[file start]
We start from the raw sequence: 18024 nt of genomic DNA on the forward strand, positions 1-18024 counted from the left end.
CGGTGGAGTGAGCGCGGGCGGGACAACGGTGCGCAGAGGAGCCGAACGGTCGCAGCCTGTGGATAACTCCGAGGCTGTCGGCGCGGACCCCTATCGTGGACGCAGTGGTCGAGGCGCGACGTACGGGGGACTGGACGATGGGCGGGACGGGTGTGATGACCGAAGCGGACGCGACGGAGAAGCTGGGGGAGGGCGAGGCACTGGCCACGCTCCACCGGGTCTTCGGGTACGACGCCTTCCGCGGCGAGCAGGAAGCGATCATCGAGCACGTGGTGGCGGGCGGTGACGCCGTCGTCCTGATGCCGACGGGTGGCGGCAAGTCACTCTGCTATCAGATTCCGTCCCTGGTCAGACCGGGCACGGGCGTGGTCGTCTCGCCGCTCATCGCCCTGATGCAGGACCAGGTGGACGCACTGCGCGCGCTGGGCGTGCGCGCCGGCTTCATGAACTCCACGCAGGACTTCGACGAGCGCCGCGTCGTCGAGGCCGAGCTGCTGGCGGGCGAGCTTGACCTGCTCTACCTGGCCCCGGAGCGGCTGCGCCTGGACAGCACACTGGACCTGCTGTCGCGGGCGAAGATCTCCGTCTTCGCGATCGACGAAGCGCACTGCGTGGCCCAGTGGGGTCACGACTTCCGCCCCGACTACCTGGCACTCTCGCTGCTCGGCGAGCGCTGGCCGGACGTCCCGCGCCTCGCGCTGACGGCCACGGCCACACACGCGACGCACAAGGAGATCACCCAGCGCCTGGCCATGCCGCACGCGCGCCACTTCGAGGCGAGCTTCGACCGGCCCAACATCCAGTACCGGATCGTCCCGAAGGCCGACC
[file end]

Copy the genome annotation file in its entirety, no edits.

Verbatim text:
We start from the raw sequence: 18024 nt of genomic DNA on the forward strand, positions 1-18024 counted from the left end.
CGGTGGAGTGAGCGCGGGCGGGACAACGGTGCGCAGAGGAGCCGAACGGTCGCAGCCTGTGGATAACTCCGAGGCTGTCGGCGCGGACCCCTATCGTGGACGCAGTGGTCGAGGCGCGACGTACGGGGGACTGGACGATGGGCGGGACGGGTGTGATGACCGAAGCGGACGCGACGGAGAAGCTGGGGGAGGGCGAGGCACTGGCCACGCTCCACCGGGTCTTCGGGTACGACGCCTTCCGCGGCGAGCAGGAAGCGATCATCGAGCACGTGGTGGCGGGCGGTGACGCCGTCGTCCTGATGCCGACGGGTGGCGGCAAGTCACTCTGCTATCAGATTCCGTCCCTGGTCAGACCGGGCACGGGCGTGGTCGTCTCGCCGCTCATCGCCCTGATGCAGGACCAGGTGGACGCACTGCGCGCGCTGGGCGTGCGCGCCGGCTTCATGAACTCCACGCAGGACTTCGACGAGCGCCGCGTCGTCGAGGCCGAGCTGCTGGCGGGCGAGCTTGACCTGCTCTACCTGGCCCCGGAGCGGCTGCGCCTGGACAGCACACTGGACCTGCTGTCGCGGGCGAAGATCTCCGTCTTCGCGATCGACGAAGCGCACTGCGTGGCCCAGTGGGGTCACGACTTCCGCCCCGACTACCTGGCACTCTCGCTGCTCGGCGAGCGCTGGCCGGACGTCCCGCGCCTCGCGCTGACGGCCACGGCCACACACGCGACGCACAAGGAGATCACCCAGCGCCTGGCCATGCCGCACGCGCGCCACTTCGAGGCGAGCTTCGACCGGCCCAACATCCAGTACCGGATCGTCCCGAAGGCCGACC